Florida, a University of Toronto professor and author of the best-selling “Rise of the Creative Class” touting the value of high-paying tech jobs, was an early critic of public subsidies for the Amazon project. Now Florida is rallying academics and others to join the cause, arguing that governors and mayors should rethink offering billions in taxpayer dollars.
“Initially I thought, wow, luring Amazon headquarters could be a good thing,” Florida said by phone Wednesday. “Then I said to myself, this is really getting out of hand. This idea of an auction, pitting city against city, is really getting out of hand.”
Florida said he admires Amazon as a company and believes some incentives for tech jobs can be a good idea. But he said research suggests that offering big subsidies to large companies rarely drives economic growth, and Florida worries that a new precedent is being set, one in which public officials feel obliged to hand over increasingly larger magnitudes of money to corporations.
Maryland Gov. Larry Hogan (R) has proposed $5 billion in incentives, while New Jersey has offered a reported $7 billion subsidy deal to bring the company to Newark. Other cities and states have yet to make public their bids; they could be offering even more. Hogan called the Amazon project “the single greatest economic development opportunity in a generation,” for its potential to bring a Fortune 100 corporate nameplate, high-paying jobs and economic growth to the state.
“The level of incentives that some communities were talking about were overdoing it and not fiscally prudent,” Florida said. “Even worse, I was worried that the Amazon search was signaling to the environment that megadeals and megadeal competition is the new normal.”
Florida penned a petition calling for other experts to “Support a Non-Aggression Pact” for the Amazon headquarters. Leaders from Harvard University, the Brookings Institution and other schools and think tanks, among them former U.S. labor secretary Robert Reich, have signed on. It reads in part:
Tax giveaways and business location incentives offered by local governments are often wasteful and counterproductive, according to a broad body of research. Such incentives do not alter business location decisions as much as is often claimed, and are less important than more fundamental location factors. Worse, they divert funds that could be put to better use underwriting public services such as schools, housing programs, job training, and transportation, which are more effective ways to spur economic development.
The letter is addressed to “Elected Officials and Community Leaders” of the finalist cities, not to Amazon founder Jeffrey P. Bezos, who also owns The Washington Post. Florida said he hopes the letter gives elected officials some cover to stand up to Amazon and focus on what many of them preach: the need to close yawning gaps in income and inequality in cities such as Boston, Los Angeles, Washington, Chicago and elsewhere.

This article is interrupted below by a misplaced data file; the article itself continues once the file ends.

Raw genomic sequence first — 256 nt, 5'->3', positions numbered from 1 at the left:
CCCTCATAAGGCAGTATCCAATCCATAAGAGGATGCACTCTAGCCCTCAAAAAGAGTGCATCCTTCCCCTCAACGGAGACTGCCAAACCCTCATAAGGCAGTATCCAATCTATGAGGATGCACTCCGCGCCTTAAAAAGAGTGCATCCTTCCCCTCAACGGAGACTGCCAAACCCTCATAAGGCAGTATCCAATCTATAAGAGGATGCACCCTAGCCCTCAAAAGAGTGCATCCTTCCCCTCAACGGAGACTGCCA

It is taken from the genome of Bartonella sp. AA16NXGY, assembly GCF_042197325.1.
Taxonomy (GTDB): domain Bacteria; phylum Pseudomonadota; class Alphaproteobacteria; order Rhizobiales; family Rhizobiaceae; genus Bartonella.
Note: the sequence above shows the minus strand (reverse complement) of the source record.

“These are mayors who say they are so concerned about affordability and inequality, and want to heal their cities, and yet they are part of this bidding war,” he said. “Why can’t they stand up and say we want to set some limits and compete on the merits?”
Florida does not absolve Bezos or Amazon of responsibility, however, and he thinks what to this point has been a public relations bonanza for the company could end badly if the online Goliath presses for billions of dollars in tax revenue, particularly given existing concerns about the company’s size.
“Why would you want to quote-unquote bankrupt a city?” he asked. “It smacks to people as just something that looks bad,” he said.
Amazon officials have not commented on the search beyond announcing the list of finalists, saying it evaluated proposals based on the initial criteria. It has not made the subsequent criteria public.
Experts say that, realistically, Amazon probably needs to be in or around one of the deeper talent pools in the country to fill the 50,000 jobs, which should put locations such as Boston, Washington and New York in a good position to negotiate.
“To me it’s just a question of talent, and where executives today feel that they can find it,” said Heidi Learner, chief economist for Savills Studley, which offers real estate services to companies across the country. “I don’t see that changing in the foreseeable future as long as a tight labor market is at the forefront of decision-making.”
Amazon selected finalist locations on either side of the New York-New Jersey state line and three locations in the D.C. area, which could trigger a subsidy battle among regional rivals. There are two finalists each in Pennsylvania (Philadelphia and Pittsburgh) and Texas (Austin and Dallas). Officials in those states said they weren’t focused on the competition so much as making the best case for their cities.
“If Pittsburgh gets it, I’ll clap for them and we’ll help with whatever the state needs to give them,” said Philadelphia Mayor Jim Kenney (D). “Competition is good and it’s fine, but you can’t let it get to where you’re denigrating some other city. Pittsburgh’s a great city, Boston’s a great city, D.C. is a good city. We’ll put our best foot forward and if we’re successful we’ll be grateful, if we’re not and we can help somebody else we’ll do that.”
Georgia is among the states with a finalist, Atlanta, that has not released its subsidy offer. Atlanta Mayor Keisha Lance Bottoms (D) said that doesn’t mean the state and city are making a foolish offer.
“Anytime that we try to pursue opportunities to attract businesses, we do a very thorough analysis and there are times that we decide that it’s not worth it,” she said. “But this is an opportunity that we think is worth it.”
Follow Jonathan O’Connell on Twitter: @oconnellpostbiz